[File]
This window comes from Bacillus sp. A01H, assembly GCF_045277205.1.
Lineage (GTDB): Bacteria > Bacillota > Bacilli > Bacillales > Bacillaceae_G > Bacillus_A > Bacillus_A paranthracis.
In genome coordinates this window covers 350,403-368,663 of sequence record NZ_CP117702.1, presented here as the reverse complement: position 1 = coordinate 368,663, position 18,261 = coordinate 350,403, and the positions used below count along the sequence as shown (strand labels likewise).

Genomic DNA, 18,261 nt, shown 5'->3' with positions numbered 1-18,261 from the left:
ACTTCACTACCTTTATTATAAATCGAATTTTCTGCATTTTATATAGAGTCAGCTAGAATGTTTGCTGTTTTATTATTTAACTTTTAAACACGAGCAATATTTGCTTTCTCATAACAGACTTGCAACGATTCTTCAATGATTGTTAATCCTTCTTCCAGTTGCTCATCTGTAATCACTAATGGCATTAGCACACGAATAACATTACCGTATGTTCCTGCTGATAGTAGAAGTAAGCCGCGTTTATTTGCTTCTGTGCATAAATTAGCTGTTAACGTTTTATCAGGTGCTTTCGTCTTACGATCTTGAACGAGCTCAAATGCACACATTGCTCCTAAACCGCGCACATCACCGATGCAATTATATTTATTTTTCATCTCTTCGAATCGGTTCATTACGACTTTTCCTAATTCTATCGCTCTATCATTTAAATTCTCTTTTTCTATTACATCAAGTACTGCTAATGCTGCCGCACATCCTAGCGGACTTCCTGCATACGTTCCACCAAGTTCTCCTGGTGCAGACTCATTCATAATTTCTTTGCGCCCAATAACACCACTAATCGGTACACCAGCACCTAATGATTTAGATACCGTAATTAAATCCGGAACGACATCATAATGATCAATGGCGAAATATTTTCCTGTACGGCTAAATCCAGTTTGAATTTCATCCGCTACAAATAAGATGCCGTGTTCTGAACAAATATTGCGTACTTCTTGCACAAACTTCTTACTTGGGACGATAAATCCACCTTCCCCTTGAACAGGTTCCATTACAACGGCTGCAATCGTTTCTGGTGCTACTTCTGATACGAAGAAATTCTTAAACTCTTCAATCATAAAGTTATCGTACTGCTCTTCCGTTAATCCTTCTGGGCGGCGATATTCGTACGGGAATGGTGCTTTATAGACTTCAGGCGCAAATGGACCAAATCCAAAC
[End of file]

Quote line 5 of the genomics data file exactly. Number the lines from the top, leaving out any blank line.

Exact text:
ACTTCACTACCTTTATTATAAATCGAATTTTCTGCATTTTATATAGAGTCAGCTAGAATGTTTGCTGTTTTATTATTTAACTTTTAAACACGAGCAATATTTGCTTTCTCATAACAGACTTGCAACGATTCTTCAATGATTGTTAATCCTTCTTCCAGTTGCTCATCTGTAATCACTAATGGCATTAGCACACGAATAACATTACCGTATGTTCCTGCTGATAGTAGAAGTAAGCCGCGTTTATTTGCTTCTGTGCATAAATTAGCTGTTAACGTTTTATCAGGTGCTTTCGTCTTACGATCTTGAACGAGCTCAAATGCACACATTGCTCCTAAACCGCGCACATCACCGATGCAATTATATTTATTTTTCATCTCTTCGAATCGGTTCATTACGACTTTTCCTAATTCTATCGCTCTATCATTTAAATTCTCTTTTTCTATTACATCAAGTACTGCTAATGCTGCCGCACATCCTAGCGGACTTCCTGCATACGTTCCACCAAGTTCTCCTGGTGCAGACTCATTCATAATTTCTTTGCGCCCAATAACACCACTAATCGGTACACCAGCACCTAATGATTTAGATACCGTAATTAAATCCGGAACGACATCATAATGATCAATGGCGAAATATTTTCCTGTACGGCTAAATCCAGTTTGAATTTCATCCGCTACAAATAAGATGCCGTGTTCTGAACAAATATTGCGTACTTCTTGCACAAACTTCTTACTTGGGACGATAAATCCACCTTCCCCTTGAACAGGTTCCATTACAACGGCTGCAATCGTTTCTGGTGCTACTTCTGATACGAAGAAATTCTTAAACTCTTCAATCATAAAGTTATCGTACTGCTCTTCCGTTAATCCTTCTGGGCGGCGATATTCGTACGGGAATGGTGCTTTATAGACTTCAGGCGCAAATGGACCAAATCCAAAC